As campaigns such as Netflix’s #Cokenomics show, we all love a quirky stat. Kooky info about where we are and what we love leaves us feeling simultaneously smart and entertained. But campaigns that use consumers’ personal data don’t always garner the same amount of respect. That’s because, thanks to a glut of annoying retargeting and hollow, data-led messaging, as soon as marketing and personal data are mentioned in the same breath, consumers start worrying they’ve got a new online stalker.
Perhaps this explains why a handful of forward-thinking CMOs are beginning to see beyond data’s sales and targeting potential to unleash more of its creative potential--a new mind set that saw 2016’s Christmas marketing reinvigorated with refreshingly original ideas:
- eBay’s “emotionally powered” pop-up analyzed consumers’ facial reactions to certain products to generate personalised reports of purchase suggestions.
- Samsung's “World Choir” used the brand’s Gear S3 smartwatch to track singers’ biometric data, leveraging the results to create highly aesthetic data visualization displays.
- Uber’s “Year with Uber” rewarded customers with personalized data vsualizations that summarized their year’s riding pattern.
The common thread here is providing consumers with fun and valuable personalized content that doesn’t leave anyone feeling as if their privacy has been underhandedly invaded. By using data in this more entertaining and less obtrusive way, CMOs won’t provoke suspicion or backlash. Instead, these campaigns create breakout moments that foster a powerful emotional connection between consumer and brand.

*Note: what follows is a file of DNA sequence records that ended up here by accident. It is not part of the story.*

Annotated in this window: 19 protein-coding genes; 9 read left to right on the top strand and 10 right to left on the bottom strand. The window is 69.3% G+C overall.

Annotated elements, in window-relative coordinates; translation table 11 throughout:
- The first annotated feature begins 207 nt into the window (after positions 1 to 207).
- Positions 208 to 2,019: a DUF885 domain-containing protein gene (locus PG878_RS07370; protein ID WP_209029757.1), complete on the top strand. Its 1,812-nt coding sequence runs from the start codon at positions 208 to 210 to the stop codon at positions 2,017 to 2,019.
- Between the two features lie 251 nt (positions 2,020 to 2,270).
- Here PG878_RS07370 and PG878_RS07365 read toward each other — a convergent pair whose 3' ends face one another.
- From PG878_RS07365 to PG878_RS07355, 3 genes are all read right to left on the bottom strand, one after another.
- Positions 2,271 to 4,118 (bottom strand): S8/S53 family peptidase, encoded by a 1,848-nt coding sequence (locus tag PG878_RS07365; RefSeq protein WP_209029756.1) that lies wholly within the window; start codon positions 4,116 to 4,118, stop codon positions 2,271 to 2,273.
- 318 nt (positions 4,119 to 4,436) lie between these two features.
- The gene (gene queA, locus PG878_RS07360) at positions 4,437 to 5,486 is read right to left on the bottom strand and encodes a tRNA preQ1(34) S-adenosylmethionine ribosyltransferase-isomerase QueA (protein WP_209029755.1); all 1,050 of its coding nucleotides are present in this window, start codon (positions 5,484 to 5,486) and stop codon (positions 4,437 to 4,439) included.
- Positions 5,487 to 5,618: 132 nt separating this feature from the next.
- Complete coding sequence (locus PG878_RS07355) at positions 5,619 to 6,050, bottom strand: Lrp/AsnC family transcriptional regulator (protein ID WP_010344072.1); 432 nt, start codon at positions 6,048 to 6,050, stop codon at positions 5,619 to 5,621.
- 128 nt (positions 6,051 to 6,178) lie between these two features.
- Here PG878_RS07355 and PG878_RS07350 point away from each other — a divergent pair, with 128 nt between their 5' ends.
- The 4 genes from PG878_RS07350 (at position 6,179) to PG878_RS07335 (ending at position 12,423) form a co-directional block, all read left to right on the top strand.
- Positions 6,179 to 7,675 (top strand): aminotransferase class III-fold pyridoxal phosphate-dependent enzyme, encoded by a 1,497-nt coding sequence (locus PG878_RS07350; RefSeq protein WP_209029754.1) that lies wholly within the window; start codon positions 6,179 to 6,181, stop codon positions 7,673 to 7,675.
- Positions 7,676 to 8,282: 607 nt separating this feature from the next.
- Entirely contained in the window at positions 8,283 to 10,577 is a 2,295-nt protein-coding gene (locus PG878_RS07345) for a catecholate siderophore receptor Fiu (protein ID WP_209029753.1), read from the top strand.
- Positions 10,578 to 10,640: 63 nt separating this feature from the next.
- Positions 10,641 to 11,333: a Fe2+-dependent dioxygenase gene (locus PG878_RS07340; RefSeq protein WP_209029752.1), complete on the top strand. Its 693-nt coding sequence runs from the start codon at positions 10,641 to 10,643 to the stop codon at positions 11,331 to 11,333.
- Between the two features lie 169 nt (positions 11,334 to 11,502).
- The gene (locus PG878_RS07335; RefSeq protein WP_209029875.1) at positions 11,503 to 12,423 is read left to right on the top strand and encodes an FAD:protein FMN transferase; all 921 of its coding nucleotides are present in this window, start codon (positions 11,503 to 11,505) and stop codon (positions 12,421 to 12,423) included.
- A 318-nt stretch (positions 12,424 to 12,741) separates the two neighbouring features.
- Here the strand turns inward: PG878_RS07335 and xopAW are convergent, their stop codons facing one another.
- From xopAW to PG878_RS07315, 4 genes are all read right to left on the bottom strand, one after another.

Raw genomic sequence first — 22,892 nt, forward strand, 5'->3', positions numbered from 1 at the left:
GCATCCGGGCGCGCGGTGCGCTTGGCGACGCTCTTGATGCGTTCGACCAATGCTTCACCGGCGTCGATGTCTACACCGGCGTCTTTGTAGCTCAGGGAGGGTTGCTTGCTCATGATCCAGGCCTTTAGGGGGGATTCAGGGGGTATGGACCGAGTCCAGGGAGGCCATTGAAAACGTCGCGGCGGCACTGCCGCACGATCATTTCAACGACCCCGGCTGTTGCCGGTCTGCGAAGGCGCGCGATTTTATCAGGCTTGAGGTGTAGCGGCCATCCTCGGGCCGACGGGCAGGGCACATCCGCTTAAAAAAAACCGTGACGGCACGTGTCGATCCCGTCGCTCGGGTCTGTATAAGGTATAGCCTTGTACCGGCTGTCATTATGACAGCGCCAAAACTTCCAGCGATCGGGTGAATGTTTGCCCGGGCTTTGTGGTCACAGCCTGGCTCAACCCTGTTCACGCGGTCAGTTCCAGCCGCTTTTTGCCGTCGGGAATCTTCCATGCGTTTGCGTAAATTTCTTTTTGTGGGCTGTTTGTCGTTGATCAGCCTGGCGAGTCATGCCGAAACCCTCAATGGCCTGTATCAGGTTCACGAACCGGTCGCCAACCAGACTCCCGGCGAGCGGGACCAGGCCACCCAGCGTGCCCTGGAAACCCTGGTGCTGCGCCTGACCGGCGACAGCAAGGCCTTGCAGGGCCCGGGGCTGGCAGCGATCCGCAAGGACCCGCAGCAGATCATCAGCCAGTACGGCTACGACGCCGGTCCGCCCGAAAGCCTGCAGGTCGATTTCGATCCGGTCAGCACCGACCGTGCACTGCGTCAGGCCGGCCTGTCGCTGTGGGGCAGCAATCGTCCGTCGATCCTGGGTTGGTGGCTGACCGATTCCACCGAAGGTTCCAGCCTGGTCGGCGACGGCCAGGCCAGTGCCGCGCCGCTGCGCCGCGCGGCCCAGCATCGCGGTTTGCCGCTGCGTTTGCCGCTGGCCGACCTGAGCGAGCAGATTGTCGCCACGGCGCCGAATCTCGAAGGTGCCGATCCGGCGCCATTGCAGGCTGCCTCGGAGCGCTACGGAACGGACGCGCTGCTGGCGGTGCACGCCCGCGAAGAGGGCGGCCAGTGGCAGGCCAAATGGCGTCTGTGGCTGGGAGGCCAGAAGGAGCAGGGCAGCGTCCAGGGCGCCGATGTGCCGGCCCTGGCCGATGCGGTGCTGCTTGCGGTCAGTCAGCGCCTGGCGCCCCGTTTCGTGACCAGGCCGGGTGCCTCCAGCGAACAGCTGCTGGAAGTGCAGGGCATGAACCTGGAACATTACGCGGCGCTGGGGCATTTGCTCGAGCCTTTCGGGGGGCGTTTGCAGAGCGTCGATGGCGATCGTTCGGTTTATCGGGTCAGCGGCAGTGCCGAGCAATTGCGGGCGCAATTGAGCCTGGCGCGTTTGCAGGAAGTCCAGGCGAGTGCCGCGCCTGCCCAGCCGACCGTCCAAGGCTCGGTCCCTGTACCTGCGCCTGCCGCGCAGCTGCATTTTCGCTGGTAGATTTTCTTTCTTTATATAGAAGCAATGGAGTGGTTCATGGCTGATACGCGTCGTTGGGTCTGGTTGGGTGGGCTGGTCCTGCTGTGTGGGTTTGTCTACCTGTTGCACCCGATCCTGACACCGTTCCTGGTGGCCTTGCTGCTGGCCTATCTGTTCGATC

If more CMOs are willing to embrace the marketing value of turning consumer data into compelling personalized experiences, we’ll be on the cusp of an exciting “creative data” advertising genre. And it’s something that could really take off during 2017. Why? Because innovation in different sectors has inadvertently laid all the groundwork.
As aptly demonstrated by Samsung’s “World Choir,” wearables are well-placed to scrape the quirky information about ourselves that we’re all so interested in. They’re a rich source of the type of fascinating personal data that can be transformed into captivating branded visualizations and experiences.
Similarly, as homes, cars, and cities become smarter and more connected through innovations such as the internet of things and AI-led personal assistants including Amazon’s Alexa, the pool of available data points will proliferate. This means the creative canvas for this new genre of advertising can only get bigger and better.
While points of data capture get more interesting and diverse, so, too, do the ways in which that data can be presented. The digital out of home (DOOH) sector, for example, is undergoing rapid innovation. A new breed of digital billboards can now host everything from motion sensors to geotargeting and real-time interactivity.
This means the display infrastructure for “creative data” advertising is becoming increasingly available and sophisticated. Looking even further forward, once we’ve cracked combining DOOH with creative data advertising, there’s potential to move into spaces with even more wow factor, such as LAX’s multimedia installation.
If CMOs are brave enough to take more of a creative, entertainment-led approach to data, rather than solely focusing on using data as a tactical sales tool, marketing will once again reignite consumers’ love for interesting data. If we start building more compelling experiences that celebrate, rather than exploit, consumers’ personal data, 2017 could well be the year we make data amazing again.
Data-driven marketing is going to be a big topic of discussion at Adobe Summit 2017, March 19-23. Click here to view the agenda and register. (Bonus: Enter code CMDC17 for an additional $200 discount.)